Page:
« Reply #9 on: June 08, 2012, 12:17:23 AM »

Last thought... they actually said it is “ideal for slings and quickdraws”, but the whole article is a attack from DMM on something they must not have a patent on... reminds me of recent presidential campaign ads...
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hobbsj

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Re: Dyneema question?
« Reply #10 on: June 08, 2012, 08:06:31 AM »

Dman, or anybody else, what about the texture of the dynema?  It seems a bit "rougher" compared to my slippery nylon slings.  That in itself would introduce more friction.  I remember being told that, along with the lower melting point, was the reason to use nylon for that job.  My concern would be using it as an autoblock on a rappell which seems to generate a fair amount of heat.  Maybe it doesn't generate enough but I don't stick temperature probes in my slings to know.  Anybody see anything on this?

I guess this argument has also gone past the original question.  I mean if my buddy is hurt, I'll use what I got and replace it after we get on the ground.  And to whoever asked this question, remember that this is an online forum and take the info for what its worth!  I know synthetic material isn't my area of expertise and I've heard  several times at crags "I read on such and such board blah blah x-position blah blah..." :-)  A call to the manufacturer may be your best bet.  I heard BD is great at getting back to people.  Probably quicker than waiting and reading all the back and forth on here.
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David_G48

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Re: Dyneema question?
« Reply #11 on: June 08, 2012, 08:59:59 AM »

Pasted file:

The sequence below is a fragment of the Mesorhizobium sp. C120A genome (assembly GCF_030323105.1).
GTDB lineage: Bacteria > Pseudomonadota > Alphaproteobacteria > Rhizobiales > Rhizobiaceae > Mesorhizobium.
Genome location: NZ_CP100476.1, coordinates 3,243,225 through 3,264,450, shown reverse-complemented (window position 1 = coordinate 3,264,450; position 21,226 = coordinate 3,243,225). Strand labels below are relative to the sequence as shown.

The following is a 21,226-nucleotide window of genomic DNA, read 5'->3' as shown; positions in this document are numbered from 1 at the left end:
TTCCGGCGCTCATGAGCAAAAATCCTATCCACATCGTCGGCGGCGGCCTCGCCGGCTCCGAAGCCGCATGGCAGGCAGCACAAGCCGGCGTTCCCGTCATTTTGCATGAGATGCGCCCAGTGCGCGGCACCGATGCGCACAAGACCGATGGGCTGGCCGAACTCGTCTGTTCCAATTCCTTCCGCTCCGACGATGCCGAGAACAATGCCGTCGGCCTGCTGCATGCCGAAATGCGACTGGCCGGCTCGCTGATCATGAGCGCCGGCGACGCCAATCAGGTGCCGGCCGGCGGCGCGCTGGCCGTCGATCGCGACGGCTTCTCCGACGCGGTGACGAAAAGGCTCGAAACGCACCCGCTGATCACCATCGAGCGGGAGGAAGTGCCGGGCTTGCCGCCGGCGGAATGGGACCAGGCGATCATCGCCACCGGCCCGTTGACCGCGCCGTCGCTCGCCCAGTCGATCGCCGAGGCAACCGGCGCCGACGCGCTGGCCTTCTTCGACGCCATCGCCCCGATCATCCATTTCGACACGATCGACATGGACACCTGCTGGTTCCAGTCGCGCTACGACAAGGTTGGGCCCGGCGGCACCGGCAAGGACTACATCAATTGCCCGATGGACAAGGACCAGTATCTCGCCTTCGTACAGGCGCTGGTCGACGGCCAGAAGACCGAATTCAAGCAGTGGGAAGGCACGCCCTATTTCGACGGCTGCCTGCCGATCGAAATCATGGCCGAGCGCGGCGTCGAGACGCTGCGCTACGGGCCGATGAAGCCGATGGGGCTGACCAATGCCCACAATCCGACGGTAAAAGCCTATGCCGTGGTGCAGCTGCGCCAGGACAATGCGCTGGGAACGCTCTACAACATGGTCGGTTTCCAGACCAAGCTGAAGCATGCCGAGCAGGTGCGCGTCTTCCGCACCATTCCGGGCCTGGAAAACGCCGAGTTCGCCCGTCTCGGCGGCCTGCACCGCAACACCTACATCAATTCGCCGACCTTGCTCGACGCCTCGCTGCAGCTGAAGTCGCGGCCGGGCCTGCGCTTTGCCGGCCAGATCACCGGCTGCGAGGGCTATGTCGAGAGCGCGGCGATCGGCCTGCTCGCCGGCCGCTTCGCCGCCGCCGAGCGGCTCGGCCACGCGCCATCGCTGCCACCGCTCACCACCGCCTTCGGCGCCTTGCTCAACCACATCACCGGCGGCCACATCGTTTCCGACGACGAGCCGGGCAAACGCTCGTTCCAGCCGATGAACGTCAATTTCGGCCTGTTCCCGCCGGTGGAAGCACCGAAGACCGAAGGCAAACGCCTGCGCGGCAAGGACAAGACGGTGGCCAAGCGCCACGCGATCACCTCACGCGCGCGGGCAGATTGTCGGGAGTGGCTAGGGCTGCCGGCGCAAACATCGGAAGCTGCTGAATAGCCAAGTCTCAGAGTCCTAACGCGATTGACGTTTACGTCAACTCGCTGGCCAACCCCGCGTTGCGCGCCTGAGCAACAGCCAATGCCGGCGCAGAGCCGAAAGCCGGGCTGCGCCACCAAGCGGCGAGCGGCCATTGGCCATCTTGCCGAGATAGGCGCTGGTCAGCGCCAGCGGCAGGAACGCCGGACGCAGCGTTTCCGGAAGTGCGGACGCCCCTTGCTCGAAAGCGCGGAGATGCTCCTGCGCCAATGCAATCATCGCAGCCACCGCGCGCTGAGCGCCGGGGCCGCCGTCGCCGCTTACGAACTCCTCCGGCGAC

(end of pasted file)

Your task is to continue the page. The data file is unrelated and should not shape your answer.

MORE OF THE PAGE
In my opinion nylon and dyneema have both negative and positive attributes in relation to each other as well as in their use for climbing. It is your responsibility to know their proper use. I would choose the one that you have confidence in using or a combination of both if that is what gives you the confidence to climb effectively.
New studies show that static nylon actually has some stretch to it giving it greater strength in a dynamic fall than dyneema. The only instance that comes to mind where this would be applicable is by directly attaching it from you to your anchor and then standing above the anchor and falling. You should never go above your anchor while being clipped in to start with so it should be a mute point, just be aware. Dyneema should not be girth hitched to itself or nylon due to its small diameter which may cut through, always connect with a carabiner for max strength.
The reason that I like dyneema is that it takes up a lot less space on your rack per sling making it easier to organize and thus easier to set gear. I don't find the weight savings much of an advantage as the best way for many of us to lighten what we carry up a climb is to lose weight either through a diet or by climbing more often.
The issue about  friction and dyneema is covered by DMan when he states that a rappelling at a controlled slow rate as it should be keeps the melting point issue as a non-factor, again bring a small piece of cord to bring yourself piece of mind.
The bottom line is that both dyneema and nylon work when used correctly and both have some advantages over the other.
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The other tomcat

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Re: Dyneema question?